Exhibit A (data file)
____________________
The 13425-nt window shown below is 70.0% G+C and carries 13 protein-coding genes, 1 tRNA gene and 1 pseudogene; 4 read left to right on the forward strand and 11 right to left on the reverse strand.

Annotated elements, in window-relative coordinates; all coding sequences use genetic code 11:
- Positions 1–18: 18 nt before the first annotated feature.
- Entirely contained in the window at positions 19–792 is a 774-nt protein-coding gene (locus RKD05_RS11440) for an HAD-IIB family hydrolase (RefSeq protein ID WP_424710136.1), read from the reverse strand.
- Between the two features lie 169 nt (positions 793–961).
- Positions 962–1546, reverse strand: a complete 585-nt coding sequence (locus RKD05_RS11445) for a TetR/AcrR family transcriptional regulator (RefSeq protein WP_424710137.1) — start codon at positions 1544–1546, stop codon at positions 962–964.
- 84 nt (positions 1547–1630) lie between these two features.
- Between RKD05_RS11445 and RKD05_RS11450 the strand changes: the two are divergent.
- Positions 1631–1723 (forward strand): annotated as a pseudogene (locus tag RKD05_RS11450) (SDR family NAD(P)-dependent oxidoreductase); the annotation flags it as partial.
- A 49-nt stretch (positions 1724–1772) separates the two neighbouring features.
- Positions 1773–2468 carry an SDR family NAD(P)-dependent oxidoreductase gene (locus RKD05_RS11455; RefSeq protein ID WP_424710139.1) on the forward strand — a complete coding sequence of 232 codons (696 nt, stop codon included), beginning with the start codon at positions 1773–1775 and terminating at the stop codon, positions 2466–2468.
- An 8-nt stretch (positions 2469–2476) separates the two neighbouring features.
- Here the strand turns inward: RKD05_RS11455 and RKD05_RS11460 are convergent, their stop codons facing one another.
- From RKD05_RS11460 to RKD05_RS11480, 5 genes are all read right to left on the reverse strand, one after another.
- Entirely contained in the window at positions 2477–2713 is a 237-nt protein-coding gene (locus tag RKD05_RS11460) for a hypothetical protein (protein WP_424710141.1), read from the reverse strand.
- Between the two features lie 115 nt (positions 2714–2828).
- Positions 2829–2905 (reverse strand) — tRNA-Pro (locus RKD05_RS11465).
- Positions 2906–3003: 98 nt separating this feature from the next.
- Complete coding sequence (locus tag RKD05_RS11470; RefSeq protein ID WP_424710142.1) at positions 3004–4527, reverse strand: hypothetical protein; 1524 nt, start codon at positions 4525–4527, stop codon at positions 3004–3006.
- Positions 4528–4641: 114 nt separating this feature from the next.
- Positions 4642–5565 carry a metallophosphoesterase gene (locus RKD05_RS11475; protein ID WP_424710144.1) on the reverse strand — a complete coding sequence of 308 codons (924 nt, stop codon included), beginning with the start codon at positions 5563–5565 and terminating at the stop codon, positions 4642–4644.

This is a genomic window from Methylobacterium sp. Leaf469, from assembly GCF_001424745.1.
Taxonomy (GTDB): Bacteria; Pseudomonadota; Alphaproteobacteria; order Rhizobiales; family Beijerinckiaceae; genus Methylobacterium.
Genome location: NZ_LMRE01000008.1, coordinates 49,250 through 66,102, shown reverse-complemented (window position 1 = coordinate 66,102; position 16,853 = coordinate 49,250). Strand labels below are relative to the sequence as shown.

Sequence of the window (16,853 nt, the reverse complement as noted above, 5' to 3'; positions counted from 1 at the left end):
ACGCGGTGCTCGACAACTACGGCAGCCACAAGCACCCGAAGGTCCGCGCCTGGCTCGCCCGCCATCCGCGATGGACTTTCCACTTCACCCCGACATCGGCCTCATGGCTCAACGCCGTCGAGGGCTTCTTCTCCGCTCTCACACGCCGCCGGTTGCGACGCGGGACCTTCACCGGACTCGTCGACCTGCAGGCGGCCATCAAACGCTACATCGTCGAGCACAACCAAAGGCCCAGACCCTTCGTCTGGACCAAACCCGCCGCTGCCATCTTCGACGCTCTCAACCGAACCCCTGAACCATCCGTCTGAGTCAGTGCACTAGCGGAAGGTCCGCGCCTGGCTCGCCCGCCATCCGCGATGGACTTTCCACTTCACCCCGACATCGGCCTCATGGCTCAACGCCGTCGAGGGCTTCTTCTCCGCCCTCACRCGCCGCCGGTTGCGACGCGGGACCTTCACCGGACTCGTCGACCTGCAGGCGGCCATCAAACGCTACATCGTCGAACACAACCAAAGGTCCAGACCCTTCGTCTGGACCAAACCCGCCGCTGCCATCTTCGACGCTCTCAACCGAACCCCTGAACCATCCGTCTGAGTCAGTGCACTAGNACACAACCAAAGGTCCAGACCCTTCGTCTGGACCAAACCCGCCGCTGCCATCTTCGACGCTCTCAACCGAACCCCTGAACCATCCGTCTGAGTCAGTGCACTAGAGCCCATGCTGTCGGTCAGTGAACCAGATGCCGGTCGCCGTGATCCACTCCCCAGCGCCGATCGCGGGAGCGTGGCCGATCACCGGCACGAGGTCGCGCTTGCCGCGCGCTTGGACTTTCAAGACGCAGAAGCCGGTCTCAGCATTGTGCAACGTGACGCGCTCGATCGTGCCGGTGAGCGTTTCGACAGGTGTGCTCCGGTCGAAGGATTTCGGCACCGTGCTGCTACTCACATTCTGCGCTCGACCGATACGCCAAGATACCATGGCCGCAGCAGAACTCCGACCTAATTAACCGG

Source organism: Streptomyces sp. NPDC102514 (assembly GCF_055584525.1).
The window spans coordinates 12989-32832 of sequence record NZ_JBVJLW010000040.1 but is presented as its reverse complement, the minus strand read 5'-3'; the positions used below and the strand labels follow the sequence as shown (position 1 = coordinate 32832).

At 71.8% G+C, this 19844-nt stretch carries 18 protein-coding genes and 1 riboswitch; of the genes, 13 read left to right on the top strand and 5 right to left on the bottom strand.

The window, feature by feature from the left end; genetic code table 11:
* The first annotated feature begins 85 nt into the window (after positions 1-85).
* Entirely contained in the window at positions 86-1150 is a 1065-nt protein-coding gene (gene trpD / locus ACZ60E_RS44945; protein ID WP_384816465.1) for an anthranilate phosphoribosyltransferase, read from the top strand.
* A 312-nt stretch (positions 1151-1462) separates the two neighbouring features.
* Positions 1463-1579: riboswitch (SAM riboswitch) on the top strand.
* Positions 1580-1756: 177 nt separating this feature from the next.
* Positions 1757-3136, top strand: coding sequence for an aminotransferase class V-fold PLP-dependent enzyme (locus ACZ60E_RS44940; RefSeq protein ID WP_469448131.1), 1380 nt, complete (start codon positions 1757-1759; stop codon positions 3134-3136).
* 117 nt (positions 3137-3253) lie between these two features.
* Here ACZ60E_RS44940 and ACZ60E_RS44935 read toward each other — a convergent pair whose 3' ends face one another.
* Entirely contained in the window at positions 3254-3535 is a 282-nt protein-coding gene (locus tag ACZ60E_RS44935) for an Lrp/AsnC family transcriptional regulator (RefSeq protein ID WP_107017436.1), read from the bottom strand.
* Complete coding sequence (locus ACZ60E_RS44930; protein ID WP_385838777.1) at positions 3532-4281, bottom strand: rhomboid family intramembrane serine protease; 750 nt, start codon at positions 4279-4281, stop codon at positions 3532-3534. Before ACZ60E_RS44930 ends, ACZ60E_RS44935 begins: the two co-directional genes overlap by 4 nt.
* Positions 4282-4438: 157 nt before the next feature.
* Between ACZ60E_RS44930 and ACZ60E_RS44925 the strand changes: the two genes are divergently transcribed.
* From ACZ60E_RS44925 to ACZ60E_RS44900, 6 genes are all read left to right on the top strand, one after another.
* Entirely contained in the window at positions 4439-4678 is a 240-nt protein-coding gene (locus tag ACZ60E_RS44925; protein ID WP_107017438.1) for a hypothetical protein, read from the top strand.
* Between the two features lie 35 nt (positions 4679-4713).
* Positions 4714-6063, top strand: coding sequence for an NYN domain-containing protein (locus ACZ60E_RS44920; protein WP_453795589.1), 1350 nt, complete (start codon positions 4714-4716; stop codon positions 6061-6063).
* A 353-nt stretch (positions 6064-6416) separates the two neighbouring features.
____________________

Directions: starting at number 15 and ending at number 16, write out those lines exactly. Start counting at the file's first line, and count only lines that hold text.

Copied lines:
- Entirely contained in the window at positions 2477–2713 is a 237-nt protein-coding gene (locus tag RKD05_RS11460) for a hypothetical protein (protein WP_424710141.1), read from the reverse strand.
- Between the two features lie 115 nt (positions 2714–2828).